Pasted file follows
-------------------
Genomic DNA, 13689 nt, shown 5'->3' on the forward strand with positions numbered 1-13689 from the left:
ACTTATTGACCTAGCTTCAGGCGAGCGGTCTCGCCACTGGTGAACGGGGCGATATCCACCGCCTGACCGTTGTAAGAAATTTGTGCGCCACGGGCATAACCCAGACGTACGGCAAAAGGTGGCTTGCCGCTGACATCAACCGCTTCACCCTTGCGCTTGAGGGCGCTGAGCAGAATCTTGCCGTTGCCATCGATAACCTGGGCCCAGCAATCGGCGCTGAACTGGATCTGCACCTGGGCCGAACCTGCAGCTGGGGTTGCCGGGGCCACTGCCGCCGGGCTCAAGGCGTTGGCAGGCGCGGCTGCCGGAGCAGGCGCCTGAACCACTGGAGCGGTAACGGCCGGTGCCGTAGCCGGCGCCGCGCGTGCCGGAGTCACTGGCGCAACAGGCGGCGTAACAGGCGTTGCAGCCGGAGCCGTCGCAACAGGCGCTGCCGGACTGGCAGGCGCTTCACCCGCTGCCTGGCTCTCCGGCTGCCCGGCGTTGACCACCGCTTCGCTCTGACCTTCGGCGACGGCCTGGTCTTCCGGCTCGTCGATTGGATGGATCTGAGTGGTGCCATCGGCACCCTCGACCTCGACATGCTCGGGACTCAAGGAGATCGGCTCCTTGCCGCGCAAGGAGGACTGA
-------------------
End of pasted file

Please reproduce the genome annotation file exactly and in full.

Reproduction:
Genomic DNA, 13689 nt, shown 5'->3' on the forward strand with positions numbered 1-13689 from the left:
ACTTATTGACCTAGCTTCAGGCGAGCGGTCTCGCCACTGGTGAACGGGGCGATATCCACCGCCTGACCGTTGTAAGAAATTTGTGCGCCACGGGCATAACCCAGACGTACGGCAAAAGGTGGCTTGCCGCTGACATCAACCGCTTCACCCTTGCGCTTGAGGGCGCTGAGCAGAATCTTGCCGTTGCCATCGATAACCTGGGCCCAGCAATCGGCGCTGAACTGGATCTGCACCTGGGCCGAACCTGCAGCTGGGGTTGCCGGGGCCACTGCCGCCGGGCTCAAGGCGTTGGCAGGCGCGGCTGCCGGAGCAGGCGCCTGAACCACTGGAGCGGTAACGGCCGGTGCCGTAGCCGGCGCCGCGCGTGCCGGAGTCACTGGCGCAACAGGCGGCGTAACAGGCGTTGCAGCCGGAGCCGTCGCAACAGGCGCTGCCGGACTGGCAGGCGCTTCACCCGCTGCCTGGCTCTCCGGCTGCCCGGCGTTGACCACCGCTTCGCTCTGACCTTCGGCGACGGCCTGGTCTTCCGGCTCGTCGATTGGATGGATCTGAGTGGTGCCATCGGCACCCTCGACCTCGACATGCTCGGGACTCAAGGAGATCGGCTCCTTGCCGCGCAAGGAGGACTGA